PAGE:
What the New York polio case tells us about the end of polio

No one studied polio better than Albert Sabin, the Polish-American scientist whose vaccine against the crippling disease has been in use worldwide since 1959. Sabin’s oral vaccine provides lifelong immunity. This has one drawback, which Sabin, who died in 1993, vehemently disputed: In rare cases, the weakened live poliovirus in the vaccine can mutate, reactivate the virus, and cause polio.

These rare mutations — including one that appears to have paralyzed a young man in Rockland County, New York, who belongs to a vaccine-resistant Hasidic Jewish community, officials there reported July 21 — have been at the center of the global campaign to eradicate polio, the largest international public health effort in history.

When the World Health Organization-led campaign began in 1988, its goal was to make the world polio-free by the year 2000.

By 2015, polio was nearly eradicated everywhere except Pakistan and Afghanistan. But by 2020, cases had been reported in 34 countries, mostly in sub-Saharan Africa and Asia. Although numbers have declined over the past 18 months, a few cases have occurred in Ukraine and Israel, poliovirus was detected in a London sewer last month and now there is a case north of New York City, the first US case since 1993.

But the nature of the polio threat has changed. “Natural” or “wild” polio has spread in several war-torn areas of Pakistan and Afghanistan, where gunmen have killed many polio vaccinators.

Almost all other cases in the world, paradoxically, originate from mutations of weakened viruses that form vaccines. Sabin designed the vaccine virus to infect the human gut without making it sick, but in rare cases the vaccine virus mutates into a dangerous form as it passes through the vaccinated person’s gut.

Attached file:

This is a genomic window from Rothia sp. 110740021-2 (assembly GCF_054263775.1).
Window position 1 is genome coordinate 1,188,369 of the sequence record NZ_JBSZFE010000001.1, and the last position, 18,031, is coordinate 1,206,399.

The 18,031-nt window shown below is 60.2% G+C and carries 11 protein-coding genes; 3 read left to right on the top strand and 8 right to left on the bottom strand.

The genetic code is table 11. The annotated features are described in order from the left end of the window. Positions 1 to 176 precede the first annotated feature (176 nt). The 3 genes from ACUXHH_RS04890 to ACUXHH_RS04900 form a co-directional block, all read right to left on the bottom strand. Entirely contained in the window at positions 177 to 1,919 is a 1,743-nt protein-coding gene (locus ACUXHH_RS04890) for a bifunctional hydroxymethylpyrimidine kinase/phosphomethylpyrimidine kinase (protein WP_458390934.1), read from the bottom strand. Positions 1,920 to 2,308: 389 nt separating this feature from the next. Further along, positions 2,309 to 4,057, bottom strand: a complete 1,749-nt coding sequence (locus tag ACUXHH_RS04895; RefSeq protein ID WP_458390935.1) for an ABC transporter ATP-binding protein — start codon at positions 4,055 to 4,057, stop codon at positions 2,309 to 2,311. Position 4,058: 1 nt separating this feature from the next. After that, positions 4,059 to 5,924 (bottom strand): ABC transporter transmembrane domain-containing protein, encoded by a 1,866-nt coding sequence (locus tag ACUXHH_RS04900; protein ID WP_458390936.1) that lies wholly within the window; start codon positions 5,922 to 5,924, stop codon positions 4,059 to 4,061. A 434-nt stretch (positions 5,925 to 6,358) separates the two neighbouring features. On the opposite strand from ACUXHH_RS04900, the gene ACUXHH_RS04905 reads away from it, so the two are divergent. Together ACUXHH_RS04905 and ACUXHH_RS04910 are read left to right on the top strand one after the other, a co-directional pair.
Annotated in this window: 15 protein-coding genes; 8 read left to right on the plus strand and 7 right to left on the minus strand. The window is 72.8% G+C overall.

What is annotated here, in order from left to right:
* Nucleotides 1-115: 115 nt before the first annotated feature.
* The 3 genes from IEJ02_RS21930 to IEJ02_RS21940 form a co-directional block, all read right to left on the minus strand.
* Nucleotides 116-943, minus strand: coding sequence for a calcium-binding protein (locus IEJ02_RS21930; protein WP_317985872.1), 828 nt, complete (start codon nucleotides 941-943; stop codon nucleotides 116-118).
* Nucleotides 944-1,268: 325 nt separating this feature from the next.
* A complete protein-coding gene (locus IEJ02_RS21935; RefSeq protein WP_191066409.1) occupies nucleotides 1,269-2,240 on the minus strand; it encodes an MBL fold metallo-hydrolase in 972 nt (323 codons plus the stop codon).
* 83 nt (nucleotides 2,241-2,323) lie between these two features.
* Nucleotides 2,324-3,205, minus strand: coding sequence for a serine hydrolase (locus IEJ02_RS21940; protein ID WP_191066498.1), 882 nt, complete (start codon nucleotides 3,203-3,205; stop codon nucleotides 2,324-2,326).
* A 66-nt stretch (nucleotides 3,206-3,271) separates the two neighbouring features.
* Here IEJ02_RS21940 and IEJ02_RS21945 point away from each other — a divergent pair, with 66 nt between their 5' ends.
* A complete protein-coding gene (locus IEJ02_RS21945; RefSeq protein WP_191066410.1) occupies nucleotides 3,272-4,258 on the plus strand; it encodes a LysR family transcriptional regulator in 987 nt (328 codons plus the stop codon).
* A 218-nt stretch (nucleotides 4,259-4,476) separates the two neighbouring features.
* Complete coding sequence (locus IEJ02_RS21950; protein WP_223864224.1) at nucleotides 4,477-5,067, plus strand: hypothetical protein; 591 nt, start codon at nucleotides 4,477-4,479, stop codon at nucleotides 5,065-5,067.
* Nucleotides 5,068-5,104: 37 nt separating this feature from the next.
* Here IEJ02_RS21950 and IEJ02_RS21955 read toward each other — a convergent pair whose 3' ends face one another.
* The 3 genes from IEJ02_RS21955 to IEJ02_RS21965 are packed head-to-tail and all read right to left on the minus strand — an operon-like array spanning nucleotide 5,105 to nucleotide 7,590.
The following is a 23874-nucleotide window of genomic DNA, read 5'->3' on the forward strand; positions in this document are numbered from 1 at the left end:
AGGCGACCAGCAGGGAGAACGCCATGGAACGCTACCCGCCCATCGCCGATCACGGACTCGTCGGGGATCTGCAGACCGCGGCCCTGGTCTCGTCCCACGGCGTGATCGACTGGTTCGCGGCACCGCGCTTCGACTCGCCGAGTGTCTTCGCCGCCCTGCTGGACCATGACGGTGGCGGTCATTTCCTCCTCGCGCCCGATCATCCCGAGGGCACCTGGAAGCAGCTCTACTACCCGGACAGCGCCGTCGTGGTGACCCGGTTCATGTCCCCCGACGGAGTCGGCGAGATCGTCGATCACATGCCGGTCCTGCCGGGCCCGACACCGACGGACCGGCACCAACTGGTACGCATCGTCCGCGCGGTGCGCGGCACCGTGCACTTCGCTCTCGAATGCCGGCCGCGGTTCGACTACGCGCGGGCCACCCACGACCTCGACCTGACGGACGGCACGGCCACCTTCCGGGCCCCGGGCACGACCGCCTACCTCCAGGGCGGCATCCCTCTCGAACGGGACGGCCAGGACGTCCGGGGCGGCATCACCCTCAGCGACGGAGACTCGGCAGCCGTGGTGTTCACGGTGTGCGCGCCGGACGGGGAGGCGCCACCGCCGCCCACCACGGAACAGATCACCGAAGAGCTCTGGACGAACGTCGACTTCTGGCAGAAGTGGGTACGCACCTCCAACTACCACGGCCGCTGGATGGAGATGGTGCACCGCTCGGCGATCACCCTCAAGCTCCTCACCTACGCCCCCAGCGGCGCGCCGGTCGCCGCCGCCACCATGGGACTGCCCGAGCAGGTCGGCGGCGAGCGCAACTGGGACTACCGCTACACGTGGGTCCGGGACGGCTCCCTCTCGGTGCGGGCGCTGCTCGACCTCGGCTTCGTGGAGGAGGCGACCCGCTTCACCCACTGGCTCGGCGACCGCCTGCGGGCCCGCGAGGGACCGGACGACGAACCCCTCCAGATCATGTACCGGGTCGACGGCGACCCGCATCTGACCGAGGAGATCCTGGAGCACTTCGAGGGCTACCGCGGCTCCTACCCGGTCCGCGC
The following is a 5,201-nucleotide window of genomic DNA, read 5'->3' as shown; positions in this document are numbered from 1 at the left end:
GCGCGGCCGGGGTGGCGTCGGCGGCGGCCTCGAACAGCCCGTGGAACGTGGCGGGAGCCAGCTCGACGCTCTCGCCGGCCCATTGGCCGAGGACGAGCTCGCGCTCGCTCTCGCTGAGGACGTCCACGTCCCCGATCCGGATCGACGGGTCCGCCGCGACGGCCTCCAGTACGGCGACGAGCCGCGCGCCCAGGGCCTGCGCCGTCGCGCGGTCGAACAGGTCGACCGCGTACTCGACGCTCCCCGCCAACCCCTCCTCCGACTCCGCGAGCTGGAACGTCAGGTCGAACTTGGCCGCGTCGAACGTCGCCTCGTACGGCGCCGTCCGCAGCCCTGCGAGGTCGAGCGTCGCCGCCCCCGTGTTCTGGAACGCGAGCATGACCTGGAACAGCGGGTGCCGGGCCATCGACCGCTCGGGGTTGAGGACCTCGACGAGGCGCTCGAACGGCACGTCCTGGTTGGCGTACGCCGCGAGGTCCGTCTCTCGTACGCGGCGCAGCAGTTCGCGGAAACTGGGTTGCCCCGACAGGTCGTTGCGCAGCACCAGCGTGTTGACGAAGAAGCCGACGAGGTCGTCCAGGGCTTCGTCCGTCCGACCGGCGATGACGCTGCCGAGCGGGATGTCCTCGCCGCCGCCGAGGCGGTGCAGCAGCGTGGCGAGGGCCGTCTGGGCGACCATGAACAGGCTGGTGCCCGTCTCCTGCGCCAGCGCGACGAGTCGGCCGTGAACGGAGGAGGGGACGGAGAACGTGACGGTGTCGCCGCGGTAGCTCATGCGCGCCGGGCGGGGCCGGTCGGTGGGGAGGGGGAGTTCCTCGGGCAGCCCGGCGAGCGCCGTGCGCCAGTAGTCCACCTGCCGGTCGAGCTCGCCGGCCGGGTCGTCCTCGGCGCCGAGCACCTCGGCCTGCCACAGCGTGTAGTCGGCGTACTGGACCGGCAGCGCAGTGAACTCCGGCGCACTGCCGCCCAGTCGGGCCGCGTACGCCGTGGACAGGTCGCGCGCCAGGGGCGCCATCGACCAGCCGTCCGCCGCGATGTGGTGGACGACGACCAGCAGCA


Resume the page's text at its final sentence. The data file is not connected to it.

In this case, it goes in like a lamb but comes out like a lion, able to paralyze unprotected individuals who receive the virus as a result of poor hygiene, after coming into contact with objects such as diapers or bath towels that contain traces of the feces of an infected person. .

There are three types of poliovirus. Type 2, the version that causes almost all vaccine-associated polio cases, paralyzes about 1 in 1,000 people infected. Others may not get sick at all or have simple viral symptoms like a cold or diarrhea.

Rockland County officials say their polio case may have been contracted in the United States, but the virus must have originated in a country where the oral polio vaccine is given — usually in Asia or Africa. In the United States, since 2000 doctors have administered a different vaccine, a shot, invented by Dr. Jonas Salk in 1955, that kills or inactivates the polio virus.

Given how rarely polio infection results in paralysis, the Rockland County case suggests that other people in the community are also carrying the virus. County Health Department spokeswoman Beth Cefalu said the number is under investigation. Scientists have detected poliovirus in the county’s wastewater but don’t know how many others are infected, Cefalu said in a July 26 news release.